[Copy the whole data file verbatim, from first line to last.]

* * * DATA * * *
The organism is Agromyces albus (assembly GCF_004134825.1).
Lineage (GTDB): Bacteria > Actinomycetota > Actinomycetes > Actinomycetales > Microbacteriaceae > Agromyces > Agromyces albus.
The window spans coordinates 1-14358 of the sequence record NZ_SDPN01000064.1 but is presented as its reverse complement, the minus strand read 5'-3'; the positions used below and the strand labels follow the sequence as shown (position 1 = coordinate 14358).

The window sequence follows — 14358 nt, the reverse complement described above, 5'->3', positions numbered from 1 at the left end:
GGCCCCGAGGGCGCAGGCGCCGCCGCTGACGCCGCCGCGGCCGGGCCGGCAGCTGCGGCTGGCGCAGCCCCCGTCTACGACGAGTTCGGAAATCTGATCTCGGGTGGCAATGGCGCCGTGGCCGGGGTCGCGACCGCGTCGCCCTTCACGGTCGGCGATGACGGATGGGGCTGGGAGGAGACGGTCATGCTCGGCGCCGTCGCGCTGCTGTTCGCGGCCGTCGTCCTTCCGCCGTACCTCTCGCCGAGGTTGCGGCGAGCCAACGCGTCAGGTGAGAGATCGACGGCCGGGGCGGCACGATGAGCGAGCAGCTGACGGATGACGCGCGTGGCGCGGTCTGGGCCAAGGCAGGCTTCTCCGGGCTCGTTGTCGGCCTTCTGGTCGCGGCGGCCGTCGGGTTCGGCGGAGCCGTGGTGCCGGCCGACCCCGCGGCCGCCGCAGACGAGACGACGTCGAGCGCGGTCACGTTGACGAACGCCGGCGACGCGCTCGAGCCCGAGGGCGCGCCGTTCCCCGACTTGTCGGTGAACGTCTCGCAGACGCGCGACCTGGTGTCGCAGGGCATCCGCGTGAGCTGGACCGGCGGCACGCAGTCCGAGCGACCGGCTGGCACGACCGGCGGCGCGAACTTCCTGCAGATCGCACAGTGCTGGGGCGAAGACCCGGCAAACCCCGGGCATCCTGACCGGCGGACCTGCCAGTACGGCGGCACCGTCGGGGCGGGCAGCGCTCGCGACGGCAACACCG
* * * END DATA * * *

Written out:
The organism is Agromyces albus (assembly GCF_004134825.1).
Lineage (GTDB): Bacteria > Actinomycetota > Actinomycetes > Actinomycetales > Microbacteriaceae > Agromyces > Agromyces albus.
The window spans coordinates 1-14358 of the sequence record NZ_SDPN01000064.1 but is presented as its reverse complement, the minus strand read 5'-3'; the positions used below and the strand labels follow the sequence as shown (position 1 = coordinate 14358).

The window sequence follows — 14358 nt, the reverse complement described above, 5'->3', positions numbered from 1 at the left end:
GGCCCCGAGGGCGCAGGCGCCGCCGCTGACGCCGCCGCGGCCGGGCCGGCAGCTGCGGCTGGCGCAGCCCCCGTCTACGACGAGTTCGGAAATCTGATCTCGGGTGGCAATGGCGCCGTGGCCGGGGTCGCGACCGCGTCGCCCTTCACGGTCGGCGATGACGGATGGGGCTGGGAGGAGACGGTCATGCTCGGCGCCGTCGCGCTGCTGTTCGCGGCCGTCGTCCTTCCGCCGTACCTCTCGCCGAGGTTGCGGCGAGCCAACGCGTCAGGTGAGAGATCGACGGCCGGGGCGGCACGATGAGCGAGCAGCTGACGGATGACGCGCGTGGCGCGGTCTGGGCCAAGGCAGGCTTCTCCGGGCTCGTTGTCGGCCTTCTGGTCGCGGCGGCCGTCGGGTTCGGCGGAGCCGTGGTGCCGGCCGACCCCGCGGCCGCCGCAGACGAGACGACGTCGAGCGCGGTCACGTTGACGAACGCCGGCGACGCGCTCGAGCCCGAGGGCGCGCCGTTCCCCGACTTGTCGGTGAACGTCTCGCAGACGCGCGACCTGGTGTCGCAGGGCATCCGCGTGAGCTGGACCGGCGGCACGCAGTCCGAGCGACCGGCTGGCACGACCGGCGGCGCGAACTTCCTGCAGATCGCACAGTGCTGGGGCGAAGACCCGGCAAACCCCGGGCATCCTGACCGGCGGACCTGCCAGTACGGCGGCACCGTCGGGGCGGGCAGCGCTCGCGACGGCAACACCG